Does anybody actually do that? Have sex *because* they are already in the same bed anyway?

      • the_unloginable

        On the margin? Yes, absolutely

      • Mellissa Joris

        YES!  His body curves around you and suddenly you forget your guilt about screaming at the kids, that you’re exhausted, that you haven’t seen him all week and sort of think he’s a jerk.  He feels great and your turned on.  After the sex the endorphin remind you that he’s actually so amazing and supportive and aren’t those babies just so cute?  Sleeping together is important.

      • Nikki

        This comment propels your reply to Prof. Hanson from the domain of merely creepy into the outstretched arms of “CPS’ involvement required immediately.”

      • Booyah987

        I tend to agree, and I’m male.

    • http://juridicalcoherence.blogspot.com/ srdiamond

      More sex but worse sleep?  Certainly seems like a reasonable tradeoff both rationally and evolutionarily, without invoking signalling.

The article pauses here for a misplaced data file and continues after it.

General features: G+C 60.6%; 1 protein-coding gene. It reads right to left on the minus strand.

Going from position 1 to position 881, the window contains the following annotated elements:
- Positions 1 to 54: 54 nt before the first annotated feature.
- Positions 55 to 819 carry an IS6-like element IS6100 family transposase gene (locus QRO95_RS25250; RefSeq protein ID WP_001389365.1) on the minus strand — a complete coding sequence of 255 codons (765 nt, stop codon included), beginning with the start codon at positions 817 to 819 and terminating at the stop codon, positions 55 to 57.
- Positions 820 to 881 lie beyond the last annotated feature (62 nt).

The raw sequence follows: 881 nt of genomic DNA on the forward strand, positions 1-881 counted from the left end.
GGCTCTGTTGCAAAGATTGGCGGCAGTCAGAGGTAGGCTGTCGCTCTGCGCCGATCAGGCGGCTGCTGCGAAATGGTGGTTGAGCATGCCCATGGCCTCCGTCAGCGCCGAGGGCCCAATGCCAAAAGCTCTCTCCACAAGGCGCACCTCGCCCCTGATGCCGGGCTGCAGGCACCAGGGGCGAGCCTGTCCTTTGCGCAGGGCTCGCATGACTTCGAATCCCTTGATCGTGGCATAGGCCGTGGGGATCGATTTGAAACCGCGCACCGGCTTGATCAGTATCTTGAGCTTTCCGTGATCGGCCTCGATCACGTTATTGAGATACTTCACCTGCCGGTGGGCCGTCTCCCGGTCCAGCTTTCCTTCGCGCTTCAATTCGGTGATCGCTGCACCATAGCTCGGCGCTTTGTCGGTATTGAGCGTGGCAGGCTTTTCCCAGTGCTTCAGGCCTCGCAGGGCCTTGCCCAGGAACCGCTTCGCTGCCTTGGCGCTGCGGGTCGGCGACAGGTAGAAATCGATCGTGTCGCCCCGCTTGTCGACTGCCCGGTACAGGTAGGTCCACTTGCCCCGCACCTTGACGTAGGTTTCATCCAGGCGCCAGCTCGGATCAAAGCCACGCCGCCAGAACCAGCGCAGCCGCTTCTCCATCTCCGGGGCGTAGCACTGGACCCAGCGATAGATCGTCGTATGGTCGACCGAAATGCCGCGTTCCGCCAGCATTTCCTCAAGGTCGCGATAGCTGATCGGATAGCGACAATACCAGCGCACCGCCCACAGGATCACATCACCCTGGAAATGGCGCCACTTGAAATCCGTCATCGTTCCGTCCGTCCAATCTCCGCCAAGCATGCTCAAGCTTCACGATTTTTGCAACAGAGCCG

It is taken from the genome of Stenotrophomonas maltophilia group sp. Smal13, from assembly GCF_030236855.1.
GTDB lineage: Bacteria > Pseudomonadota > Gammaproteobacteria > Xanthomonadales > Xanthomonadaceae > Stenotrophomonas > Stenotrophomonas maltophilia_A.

At first sight, this seems to miss the point: the signaling explanation isn’t to explain the willingness to forgo some sleep but to believe that we aren’t forgoing it.

      But on second thought, it does suggest an alternative explanation: the cognitive dissonance of the belief that we have to endure bad to obtain good, an extensively demonstrated effect obtaining even when no deception of others is involved. (For my theory of cognitive dissonance as cognitive disfluency, see “Uncomfortable ideas and disfluent expression affect us similarly” — http://tinyurl.com/8m65wry )